PSA, this is the least exciting part of the sensor, the actual "photodiode" that converts light into electricity (photons to electrons), most likely licensed "as-is" from Sony in this case

    The amplifiers, responsible for gain control and the higher-ISO capabilities, are tuned specifically by Nikon for the best response and calibrated to Nikon's own algorithms. Not licensed

    ADC, this step turns a specific electrical value to a number. In a 14-bit world, a number between 0-16,383. This is probably licensed from Sony in this case.

    The final "sensor" is a combination of these 5 major parts (and likely many others) and produces a unique image that is the combination of a variety of hardware technology and software algorithms. This is why a Sony 36mp sensor has a different "look" from a Nikon 36mp sensor with the same PSA dimensions.

    Then when you take those raw values and further process them you get the final Nikon (or Sony) look. HTH.
  • spraynprayspraynpray Posts: 5,094Moderator
    It does, thanks.
    Always learning.
  • heartyfisherheartyfisher Posts: 2,947Member
    Also the on sensor autofocus systems.. sony seems to be keeping those to them selves..
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  • spraynprayspraynpray Posts: 5,094Moderator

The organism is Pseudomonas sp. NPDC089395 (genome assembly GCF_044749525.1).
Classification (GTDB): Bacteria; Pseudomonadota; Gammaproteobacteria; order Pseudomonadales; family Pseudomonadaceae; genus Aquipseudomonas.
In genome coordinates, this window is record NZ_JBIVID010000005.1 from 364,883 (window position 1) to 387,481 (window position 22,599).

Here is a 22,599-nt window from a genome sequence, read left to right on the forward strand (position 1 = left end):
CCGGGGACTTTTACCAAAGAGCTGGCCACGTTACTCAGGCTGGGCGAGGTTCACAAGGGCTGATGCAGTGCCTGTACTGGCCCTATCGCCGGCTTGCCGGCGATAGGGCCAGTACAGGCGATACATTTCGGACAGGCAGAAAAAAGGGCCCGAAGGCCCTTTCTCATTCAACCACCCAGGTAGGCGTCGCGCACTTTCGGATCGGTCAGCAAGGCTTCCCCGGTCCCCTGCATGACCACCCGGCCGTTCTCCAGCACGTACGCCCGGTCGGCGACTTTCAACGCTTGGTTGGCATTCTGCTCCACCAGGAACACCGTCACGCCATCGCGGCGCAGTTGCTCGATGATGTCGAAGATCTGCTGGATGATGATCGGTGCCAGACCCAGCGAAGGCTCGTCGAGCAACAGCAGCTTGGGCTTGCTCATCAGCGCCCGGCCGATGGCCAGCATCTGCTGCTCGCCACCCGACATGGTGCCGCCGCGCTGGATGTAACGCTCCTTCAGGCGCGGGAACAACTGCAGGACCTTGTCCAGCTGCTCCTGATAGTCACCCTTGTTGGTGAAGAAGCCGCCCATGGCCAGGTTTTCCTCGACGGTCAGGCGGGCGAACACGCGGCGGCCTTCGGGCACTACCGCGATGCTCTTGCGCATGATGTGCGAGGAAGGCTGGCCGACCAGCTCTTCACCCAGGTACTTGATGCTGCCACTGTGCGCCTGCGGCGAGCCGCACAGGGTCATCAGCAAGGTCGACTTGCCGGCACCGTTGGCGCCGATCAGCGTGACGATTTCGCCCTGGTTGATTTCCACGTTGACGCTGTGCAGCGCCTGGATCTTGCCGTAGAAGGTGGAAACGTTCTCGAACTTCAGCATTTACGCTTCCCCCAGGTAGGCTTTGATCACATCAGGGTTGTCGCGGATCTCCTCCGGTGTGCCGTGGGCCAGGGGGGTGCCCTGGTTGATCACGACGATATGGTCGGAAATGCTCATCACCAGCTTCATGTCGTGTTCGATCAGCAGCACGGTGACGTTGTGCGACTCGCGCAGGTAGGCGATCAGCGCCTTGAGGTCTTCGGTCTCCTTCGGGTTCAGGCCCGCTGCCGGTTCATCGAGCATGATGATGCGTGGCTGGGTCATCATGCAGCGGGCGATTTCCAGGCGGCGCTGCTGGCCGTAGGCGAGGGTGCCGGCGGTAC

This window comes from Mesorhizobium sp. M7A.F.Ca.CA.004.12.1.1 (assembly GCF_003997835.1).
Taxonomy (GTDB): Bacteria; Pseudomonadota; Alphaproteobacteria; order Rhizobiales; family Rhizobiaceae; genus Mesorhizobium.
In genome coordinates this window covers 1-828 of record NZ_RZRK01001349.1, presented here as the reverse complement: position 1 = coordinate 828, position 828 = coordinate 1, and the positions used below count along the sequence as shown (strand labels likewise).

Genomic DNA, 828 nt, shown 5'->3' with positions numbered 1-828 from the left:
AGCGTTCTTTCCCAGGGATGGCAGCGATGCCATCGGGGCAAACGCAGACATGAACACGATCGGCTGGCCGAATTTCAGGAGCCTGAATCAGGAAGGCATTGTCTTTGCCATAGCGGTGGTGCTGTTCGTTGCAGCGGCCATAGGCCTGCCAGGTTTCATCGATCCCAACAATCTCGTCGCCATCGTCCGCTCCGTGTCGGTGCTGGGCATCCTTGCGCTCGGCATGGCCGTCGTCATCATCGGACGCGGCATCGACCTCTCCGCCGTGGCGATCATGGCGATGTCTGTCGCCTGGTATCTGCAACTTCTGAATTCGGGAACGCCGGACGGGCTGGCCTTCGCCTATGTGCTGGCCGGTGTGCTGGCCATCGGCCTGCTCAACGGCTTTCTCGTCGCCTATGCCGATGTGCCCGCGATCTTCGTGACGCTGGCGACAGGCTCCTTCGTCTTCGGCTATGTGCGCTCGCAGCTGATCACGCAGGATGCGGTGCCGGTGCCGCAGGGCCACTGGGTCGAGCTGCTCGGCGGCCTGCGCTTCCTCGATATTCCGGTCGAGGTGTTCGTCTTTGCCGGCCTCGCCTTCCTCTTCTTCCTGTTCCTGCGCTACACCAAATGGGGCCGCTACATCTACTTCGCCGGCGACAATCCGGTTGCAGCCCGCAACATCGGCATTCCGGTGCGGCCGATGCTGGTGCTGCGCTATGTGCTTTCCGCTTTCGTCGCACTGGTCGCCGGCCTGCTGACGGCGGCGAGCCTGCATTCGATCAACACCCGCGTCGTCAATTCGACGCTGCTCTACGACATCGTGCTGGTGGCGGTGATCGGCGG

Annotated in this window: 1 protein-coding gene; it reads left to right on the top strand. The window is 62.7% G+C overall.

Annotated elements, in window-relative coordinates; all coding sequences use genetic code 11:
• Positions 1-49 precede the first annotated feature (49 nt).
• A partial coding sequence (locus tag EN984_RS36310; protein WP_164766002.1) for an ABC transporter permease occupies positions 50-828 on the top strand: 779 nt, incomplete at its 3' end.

Also the on sensor autofocus systems.. sony seems to be keeping those to them selves..

    Grrrr!
    Always learning.
  • PB_PMPB_PM Posts: 3,310Member
    Nikon's already got a good on sensor AF technology, from the Nikon 1 system. No need to borrow Sony's inferior junk.
    If I take a good photo it's not my camera's fault.
  • daveznspacedaveznspace Posts: 48Member
    @Ironheart
    I'm not going to pretend that I know something that I don't, I just wanted to throw some water on the fire before it got too big.

    Was interesting how it brought to light why canons sensors got left behind and that also kinda shows that if canon can't afford newer machines then Sony surely can't hoard everything to themselves, besides it sounds like Sony cameras is nothing more than just another customer to sony sensors and it'd be hard to see them piss off their biggest partner.
    Lots to take in but erases some fears at least.
  • PistnbrokePistnbroke Posts: 995Member
    edited March 24
    Fat photographer today convinced its a Sony RGBW sensor for the new Nikon...???
    Sony spent millions developing a new sensor so why only sell it to sony cameras when Nikon has been there sensor buyer for years ...its all $$$$$
    Post edited by Pistnbroke on
  • donaldejosedonaldejose Posts: 2,653Member
    It if far too early to conclude Sony won't sell the latest and greatest sensors to Nikon based upon one interview.